Discoveries, Domestic Science, Geology

The Seven Wonders (of the Ancient World) – with pics

Seven was considered a magic number by the ancient Greeks. So when it came to naming the most impressive constructions mankind had achieved at the time, it was a must that they settle on just seven. The historian Herodotus and the architect Callimachus of Cyrene made these lists, but their writing remained only as references. Long after that, people would begin making lists of 7 medieval or modern wonders, but I’ll write about that a bit later (stay tuned for those). So without further ado, here they are, in no specific order:

Colossus of Rhodes

Image by wikipedia. Keep in mind that due to the fact that these structures are no longer, drawings is the best you can get
Status: destroyed
A bronze statue of the sun god Helios standing 105 feet high at the mouth of Rhodes harbor would probably catch your eyes, right? Erected between 292 and 280 BC, it lasted until it hit by an earthquake in 226 BC. The statue’s knees snapped, and the mighty god fell down to the ground. Still, the remains were so impressive that many people used to travel there to see them. The design and appearance of the Statue of Liberty are based on what the Colossus was thought by engineers to have looked like. It inspired even Shakespeare, who alluded:
Why man, he doth bestride the narrow world
Like a Colossus, and we petty men
Walk under his huge legs and peep about
To find ourselves dishonorable graves

Statue of Zeus at Olympia

Status: destroyed
The ancient Greeks were amazing. What could be more imposing than a 40 feet high gold imposing figure of the supreme god? Well, actually it was made of wood and just covered with gold and ivory, but still, the amount of craftmanship is astonishing. It was made by the famed classical sculptor Phidias, who is believed to be the greatest of all Classical sculptors. It’s still unsure how it was destroyed: some believe that it perished with the temple in the 5th century AD, others argue that it was carried off to Constantinople, where it was destroyed in the great fire of the Lauseion. Still, what’s more is how Phidias was inspired to build this. People asked whether he had climbed Mount Olympus to see the god, or if Zeus came down to see him. He simply replied that he created him from Homer´s Iliad:
He spoke, the son of Kronos, and nodded his head with the dark brows,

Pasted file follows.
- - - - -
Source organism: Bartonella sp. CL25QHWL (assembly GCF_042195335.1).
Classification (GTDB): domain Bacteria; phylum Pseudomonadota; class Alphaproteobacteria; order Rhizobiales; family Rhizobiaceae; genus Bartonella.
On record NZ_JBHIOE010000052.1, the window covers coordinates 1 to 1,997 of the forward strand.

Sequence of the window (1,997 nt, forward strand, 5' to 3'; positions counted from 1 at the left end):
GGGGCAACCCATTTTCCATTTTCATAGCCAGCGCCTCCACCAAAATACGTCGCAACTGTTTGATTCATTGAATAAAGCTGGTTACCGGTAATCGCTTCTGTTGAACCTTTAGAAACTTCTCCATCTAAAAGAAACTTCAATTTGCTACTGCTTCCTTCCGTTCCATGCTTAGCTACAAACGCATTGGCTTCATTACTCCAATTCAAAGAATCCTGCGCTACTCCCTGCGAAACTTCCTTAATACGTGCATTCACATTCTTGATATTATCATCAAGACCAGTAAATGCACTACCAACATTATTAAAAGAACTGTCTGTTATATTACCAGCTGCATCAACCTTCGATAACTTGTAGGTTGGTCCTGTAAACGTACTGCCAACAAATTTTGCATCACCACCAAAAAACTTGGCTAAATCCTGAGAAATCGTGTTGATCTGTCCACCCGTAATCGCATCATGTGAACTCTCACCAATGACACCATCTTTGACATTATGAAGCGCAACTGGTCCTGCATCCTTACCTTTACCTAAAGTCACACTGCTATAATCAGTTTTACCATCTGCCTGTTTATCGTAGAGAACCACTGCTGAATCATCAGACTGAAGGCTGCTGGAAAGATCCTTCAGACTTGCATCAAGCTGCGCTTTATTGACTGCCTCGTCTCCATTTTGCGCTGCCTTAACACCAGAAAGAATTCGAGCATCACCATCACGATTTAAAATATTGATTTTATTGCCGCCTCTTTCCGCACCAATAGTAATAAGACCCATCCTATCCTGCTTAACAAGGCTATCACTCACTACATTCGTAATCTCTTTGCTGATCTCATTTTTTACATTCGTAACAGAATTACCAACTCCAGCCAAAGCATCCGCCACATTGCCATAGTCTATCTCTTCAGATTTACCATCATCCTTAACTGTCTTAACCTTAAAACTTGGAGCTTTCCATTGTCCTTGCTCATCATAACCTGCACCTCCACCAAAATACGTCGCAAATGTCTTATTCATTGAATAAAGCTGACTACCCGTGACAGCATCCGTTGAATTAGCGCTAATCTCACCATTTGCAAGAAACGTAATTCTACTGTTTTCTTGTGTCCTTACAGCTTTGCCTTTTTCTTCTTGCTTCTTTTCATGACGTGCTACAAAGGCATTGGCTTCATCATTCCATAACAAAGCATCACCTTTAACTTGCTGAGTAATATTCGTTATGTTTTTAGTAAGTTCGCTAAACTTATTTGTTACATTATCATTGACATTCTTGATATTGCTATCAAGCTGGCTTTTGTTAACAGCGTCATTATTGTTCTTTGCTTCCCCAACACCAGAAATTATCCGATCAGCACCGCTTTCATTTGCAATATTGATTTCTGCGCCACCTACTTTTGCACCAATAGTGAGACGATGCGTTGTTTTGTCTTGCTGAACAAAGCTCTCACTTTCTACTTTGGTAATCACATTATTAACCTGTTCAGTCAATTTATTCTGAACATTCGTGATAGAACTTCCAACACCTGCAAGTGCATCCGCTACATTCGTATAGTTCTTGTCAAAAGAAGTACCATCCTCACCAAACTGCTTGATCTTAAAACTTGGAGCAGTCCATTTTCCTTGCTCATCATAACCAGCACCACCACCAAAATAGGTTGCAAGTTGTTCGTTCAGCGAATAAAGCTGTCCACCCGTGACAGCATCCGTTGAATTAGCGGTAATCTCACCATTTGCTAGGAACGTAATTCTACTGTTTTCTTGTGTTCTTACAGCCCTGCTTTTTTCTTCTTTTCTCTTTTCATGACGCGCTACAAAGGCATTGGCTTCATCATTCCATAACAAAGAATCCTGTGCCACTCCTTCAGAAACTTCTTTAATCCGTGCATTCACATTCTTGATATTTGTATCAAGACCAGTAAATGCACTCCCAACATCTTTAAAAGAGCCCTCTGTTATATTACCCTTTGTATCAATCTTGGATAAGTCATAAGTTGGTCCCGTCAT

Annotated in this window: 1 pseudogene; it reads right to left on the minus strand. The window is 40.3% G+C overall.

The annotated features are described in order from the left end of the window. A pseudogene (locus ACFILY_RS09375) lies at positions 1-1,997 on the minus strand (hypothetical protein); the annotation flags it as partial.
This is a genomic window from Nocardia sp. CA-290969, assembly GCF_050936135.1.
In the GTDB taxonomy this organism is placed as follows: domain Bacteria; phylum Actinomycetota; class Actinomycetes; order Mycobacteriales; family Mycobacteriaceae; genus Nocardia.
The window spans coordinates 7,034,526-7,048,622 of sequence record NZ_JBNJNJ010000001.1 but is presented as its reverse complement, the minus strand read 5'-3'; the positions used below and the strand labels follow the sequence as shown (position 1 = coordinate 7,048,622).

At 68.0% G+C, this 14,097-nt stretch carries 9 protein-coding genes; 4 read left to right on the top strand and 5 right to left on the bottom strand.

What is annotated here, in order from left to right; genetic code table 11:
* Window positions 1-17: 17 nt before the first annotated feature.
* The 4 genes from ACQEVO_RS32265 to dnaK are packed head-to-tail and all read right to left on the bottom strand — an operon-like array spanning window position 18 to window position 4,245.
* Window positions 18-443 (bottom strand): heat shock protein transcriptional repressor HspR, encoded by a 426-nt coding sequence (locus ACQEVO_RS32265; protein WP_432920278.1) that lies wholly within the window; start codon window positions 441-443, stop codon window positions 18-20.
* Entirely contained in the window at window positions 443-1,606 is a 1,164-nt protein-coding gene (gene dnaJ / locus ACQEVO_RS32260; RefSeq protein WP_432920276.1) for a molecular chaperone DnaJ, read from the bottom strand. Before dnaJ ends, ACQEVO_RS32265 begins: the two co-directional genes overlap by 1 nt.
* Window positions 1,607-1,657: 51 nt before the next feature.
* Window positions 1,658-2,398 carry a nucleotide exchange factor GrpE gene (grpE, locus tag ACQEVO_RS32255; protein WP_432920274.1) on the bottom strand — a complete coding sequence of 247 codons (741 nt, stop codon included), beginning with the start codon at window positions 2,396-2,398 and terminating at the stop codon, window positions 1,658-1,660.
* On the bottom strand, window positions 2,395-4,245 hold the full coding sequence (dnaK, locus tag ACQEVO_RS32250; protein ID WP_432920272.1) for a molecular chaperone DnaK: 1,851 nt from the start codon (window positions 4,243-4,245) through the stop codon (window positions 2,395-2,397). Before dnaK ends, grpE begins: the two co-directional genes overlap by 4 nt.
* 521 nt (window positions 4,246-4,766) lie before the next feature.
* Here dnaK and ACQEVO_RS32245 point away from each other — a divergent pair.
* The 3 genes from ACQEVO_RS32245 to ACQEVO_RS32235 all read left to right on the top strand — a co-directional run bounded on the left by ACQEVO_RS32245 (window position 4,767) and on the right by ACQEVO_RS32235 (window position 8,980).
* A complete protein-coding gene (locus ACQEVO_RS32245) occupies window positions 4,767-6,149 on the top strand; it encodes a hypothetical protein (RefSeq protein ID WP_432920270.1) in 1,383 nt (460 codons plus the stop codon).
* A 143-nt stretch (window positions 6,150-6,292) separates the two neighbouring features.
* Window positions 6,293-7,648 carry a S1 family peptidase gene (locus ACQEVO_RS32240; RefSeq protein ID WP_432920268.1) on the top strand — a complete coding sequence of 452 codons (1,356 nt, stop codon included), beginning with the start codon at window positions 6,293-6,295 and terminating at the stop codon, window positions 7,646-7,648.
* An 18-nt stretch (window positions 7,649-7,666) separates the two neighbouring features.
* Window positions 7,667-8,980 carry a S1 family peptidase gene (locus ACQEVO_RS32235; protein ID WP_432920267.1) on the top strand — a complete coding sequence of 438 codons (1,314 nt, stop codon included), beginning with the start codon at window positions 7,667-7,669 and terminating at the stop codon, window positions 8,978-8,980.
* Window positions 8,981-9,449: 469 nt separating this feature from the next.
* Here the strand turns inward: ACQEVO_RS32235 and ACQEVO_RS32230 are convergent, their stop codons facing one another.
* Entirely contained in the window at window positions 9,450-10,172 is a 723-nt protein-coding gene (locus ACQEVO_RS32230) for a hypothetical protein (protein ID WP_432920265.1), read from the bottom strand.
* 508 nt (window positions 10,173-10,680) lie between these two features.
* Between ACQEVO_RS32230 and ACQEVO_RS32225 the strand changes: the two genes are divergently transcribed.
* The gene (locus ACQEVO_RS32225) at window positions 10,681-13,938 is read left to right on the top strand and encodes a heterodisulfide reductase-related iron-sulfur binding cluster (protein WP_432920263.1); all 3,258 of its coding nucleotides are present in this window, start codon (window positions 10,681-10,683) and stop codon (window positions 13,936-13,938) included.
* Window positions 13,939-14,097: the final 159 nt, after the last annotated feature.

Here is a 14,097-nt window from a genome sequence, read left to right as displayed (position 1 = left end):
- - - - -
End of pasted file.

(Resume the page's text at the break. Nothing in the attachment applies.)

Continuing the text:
and the immortally anointed hair of the great god
swept from his divine head, and all Olympos was shaken.

Hanging Gardens of Babylon

Status: destroyed
The Greeks weren’t the only ones who created amazing things. The babylonian king Nebuchadnezzar II created this gardens in a romantic gesture for his wife, Amytis of Media, who longed for the trees and fragrant plants of her homeland. Despite the fact that they were destroyed, they still remain a symbol of beauty for people throughout the world.

Temple of Artemis

Status: destroyed
Ah, and we’re back to the Greeks. But when you’re building something for a goddess that was as beauty and as important as Artemis, you really have to be careful and make something impressive. It took 120 years to be constructed, but sadly, nothing remains of the temple today. Built of marble in the 6th century B.C. in honor of the Greek virgin, it was rebuilt almost 2 centuries later. The temple of Artemis at Ephesus was destroyed on July 21, 356 BC in an act of arson committed by Herostratus. As the legend says, he destroyed it just for fame, hence the name.

Mausoleum at Halicarnassus

Status: destroyed
Not only gods had amazing structures built for them. This mausoleum (a lavish type of tomb) was built for Mausolus, a satrap in the Persian Empire, and Artemisia II of Caria, his wife and sister. It stood approximately 45 metres and it was decorated with beautiful sculptural reliefs created by the four greatest sculptors at the time. The result was so aesthetic that it just had to be a part of the Seven Wonders of the Ancient World.

Lighthouse of Alexandria

Status: destroyed
Magnificent structures weren’t just impressive: sometimes they were useful too. With a height variously estimated at between 115 ~ 150 meters (377 ~ 492 ft) it was among the tallest man-made structures on Earth for many centuries. At first, it was just a landmark of the city, but after that it became necessary.

Great Pyramid of Giza

Status: still standing
Built more than 4,000 years ago, it’s the oldest of the seven wonders. However, it’s still the only one standing! It is believed the pyramid was built as a tomb for Fourth dynasty Egyptian pharaoh Khufu (Cheops in Greek) and constructed over a 20 year period concluding around 2560 BC. What’s even more impressive, it was THE tallest structure in the world for over 3800 years.

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  • http://a-times.blogspot.com Seven Wonders of the Ancient World

    I wouldn’t class The Taj Mahal as ancient when compared to these wonders. These wonders are more magnificent than today’s because they were built during times of comparatively low technology, a very long time before The Taj Mahal.